If you look at the right time, you might see the International Space Station (ISS) shoot across the evening sky. It looks like a very bright star, and it is usually visible for four to seven minutes each time it passes over from horizon to horizon. That shiny dot carries a rotating crew of astronauts from 10 different countries. It stands as a symbol of international cooperation and peace.
Soon you might see a second such dot in orbit. China has decided to build its own space station.
Why build a brand-new station? Why not send Chinese astronauts to the ISS, as other nations do?
Simply put: China isn’t invited.
China sent its first astronaut to space in 2003. It was the third country to reach space, after the United States and Russia. The nation even put rovers on the Moon and Mars.
So the problem isn’t China’s technical prowess. China’s astronauts and scientists have accomplished incredible things. The problem is China’s government.
China’s space program belongs to the nation’s ruling Communist Party. Specifically, it belongs to the party’s military branch, the People’s Liberation Army. Despite its name, the People’s Liberation Army doesn’t set people free. Far from it.
The communist government and its army continue to abuse the Chinese people. They have committed genocide against Uyghurs (wee-gers), an ethnic minority. China has put Uyghurs in internment camps, forcing them to work and even torturing them.
The nations represented aboard the ISS differ greatly, but they share important values. Astronauts from the United States, Japan, and Europe may speak different languages, but all value human life. China’s government has made it clear: The Communist Party does not share that same respect for human life.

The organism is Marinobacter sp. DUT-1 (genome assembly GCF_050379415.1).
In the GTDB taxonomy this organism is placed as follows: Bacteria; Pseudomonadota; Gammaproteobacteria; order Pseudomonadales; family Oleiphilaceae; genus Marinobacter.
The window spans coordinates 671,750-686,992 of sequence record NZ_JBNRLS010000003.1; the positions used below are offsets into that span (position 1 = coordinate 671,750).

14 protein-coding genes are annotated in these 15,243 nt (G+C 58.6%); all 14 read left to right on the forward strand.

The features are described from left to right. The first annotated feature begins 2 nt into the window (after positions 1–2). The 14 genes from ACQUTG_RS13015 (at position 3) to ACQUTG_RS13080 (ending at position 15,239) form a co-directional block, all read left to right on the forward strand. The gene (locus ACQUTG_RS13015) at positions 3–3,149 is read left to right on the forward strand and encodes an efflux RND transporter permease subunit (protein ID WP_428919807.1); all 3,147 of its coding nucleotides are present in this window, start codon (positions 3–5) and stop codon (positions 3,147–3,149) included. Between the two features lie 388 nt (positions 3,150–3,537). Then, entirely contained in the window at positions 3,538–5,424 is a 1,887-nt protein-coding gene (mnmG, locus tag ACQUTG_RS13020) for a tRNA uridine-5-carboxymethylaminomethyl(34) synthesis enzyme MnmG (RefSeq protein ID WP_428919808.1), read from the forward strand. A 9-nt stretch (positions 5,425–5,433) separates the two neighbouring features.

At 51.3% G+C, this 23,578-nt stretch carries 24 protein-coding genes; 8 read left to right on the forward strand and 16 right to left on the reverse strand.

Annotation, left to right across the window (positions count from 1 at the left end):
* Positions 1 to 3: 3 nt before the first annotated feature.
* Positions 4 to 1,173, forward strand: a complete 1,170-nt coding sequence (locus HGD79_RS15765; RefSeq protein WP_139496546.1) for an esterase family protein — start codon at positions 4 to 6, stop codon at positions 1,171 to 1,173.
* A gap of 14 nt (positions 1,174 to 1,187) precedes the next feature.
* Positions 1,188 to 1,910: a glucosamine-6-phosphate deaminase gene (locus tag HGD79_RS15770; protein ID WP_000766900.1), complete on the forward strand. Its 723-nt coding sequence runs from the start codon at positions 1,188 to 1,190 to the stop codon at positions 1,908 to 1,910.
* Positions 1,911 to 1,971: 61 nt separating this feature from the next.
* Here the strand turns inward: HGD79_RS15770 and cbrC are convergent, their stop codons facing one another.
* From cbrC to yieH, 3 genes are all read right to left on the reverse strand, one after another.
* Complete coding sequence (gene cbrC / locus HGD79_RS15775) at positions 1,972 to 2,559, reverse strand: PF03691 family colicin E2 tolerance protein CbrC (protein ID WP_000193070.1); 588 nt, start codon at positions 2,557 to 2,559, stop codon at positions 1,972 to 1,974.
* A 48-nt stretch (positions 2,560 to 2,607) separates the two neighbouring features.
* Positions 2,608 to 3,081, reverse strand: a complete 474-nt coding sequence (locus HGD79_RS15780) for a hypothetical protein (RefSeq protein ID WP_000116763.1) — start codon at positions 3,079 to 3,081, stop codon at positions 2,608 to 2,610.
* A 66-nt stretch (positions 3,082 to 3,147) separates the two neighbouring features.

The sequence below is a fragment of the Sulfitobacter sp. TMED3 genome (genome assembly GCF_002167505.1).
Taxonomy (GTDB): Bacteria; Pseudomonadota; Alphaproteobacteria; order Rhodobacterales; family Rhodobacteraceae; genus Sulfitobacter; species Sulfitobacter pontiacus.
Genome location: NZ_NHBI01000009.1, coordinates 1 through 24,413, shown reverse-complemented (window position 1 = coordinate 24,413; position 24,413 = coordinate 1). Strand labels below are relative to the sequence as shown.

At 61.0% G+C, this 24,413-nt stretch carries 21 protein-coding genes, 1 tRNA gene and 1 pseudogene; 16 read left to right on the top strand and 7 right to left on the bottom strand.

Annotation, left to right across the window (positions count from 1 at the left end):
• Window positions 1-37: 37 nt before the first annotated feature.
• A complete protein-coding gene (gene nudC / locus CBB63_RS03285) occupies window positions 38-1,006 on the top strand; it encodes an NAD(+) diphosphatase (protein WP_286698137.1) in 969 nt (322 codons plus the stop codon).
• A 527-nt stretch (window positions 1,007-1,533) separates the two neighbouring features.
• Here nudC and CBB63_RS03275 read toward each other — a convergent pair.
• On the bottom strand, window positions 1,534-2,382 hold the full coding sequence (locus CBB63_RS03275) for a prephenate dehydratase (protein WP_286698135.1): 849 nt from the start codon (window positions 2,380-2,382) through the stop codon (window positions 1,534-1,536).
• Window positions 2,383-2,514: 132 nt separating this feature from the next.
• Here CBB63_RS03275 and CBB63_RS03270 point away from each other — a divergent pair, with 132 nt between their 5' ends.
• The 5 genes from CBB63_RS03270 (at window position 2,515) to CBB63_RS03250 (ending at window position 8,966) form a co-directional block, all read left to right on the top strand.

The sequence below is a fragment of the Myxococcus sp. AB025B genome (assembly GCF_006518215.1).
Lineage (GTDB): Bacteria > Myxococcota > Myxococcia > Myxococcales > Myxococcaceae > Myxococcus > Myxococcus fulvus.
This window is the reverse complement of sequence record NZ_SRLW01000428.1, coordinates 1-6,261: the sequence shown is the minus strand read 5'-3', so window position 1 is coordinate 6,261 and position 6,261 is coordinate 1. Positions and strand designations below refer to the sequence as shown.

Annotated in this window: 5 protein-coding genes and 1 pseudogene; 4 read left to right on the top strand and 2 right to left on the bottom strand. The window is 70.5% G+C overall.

In 2011, the United States banned China from the ISS. The U.S. Congress cited national security concerns.
Instead of owning up to its wrongdoings, China chose to push forward alone. The Chinese Manned Space Agency launched Tiangong space station. The main living quarters arrived in low Earth orbit in April 2021. Soon, the agency will send a three-man crew to oversee the final stage of construction.
When people sin, they often find it easier to avoid others than to confess and repent. The same goes for nations. But without accountability, evil abounds.
In 2031, the ISS will officially go out of commission. Another international station is not planned, though private enterprises might send up their own. Unless that happens, the Tiangong space station will orbit Earth all alone.
Why? To work alongside one another, nations need shared values. When a nation rejects those values, it may end up alone.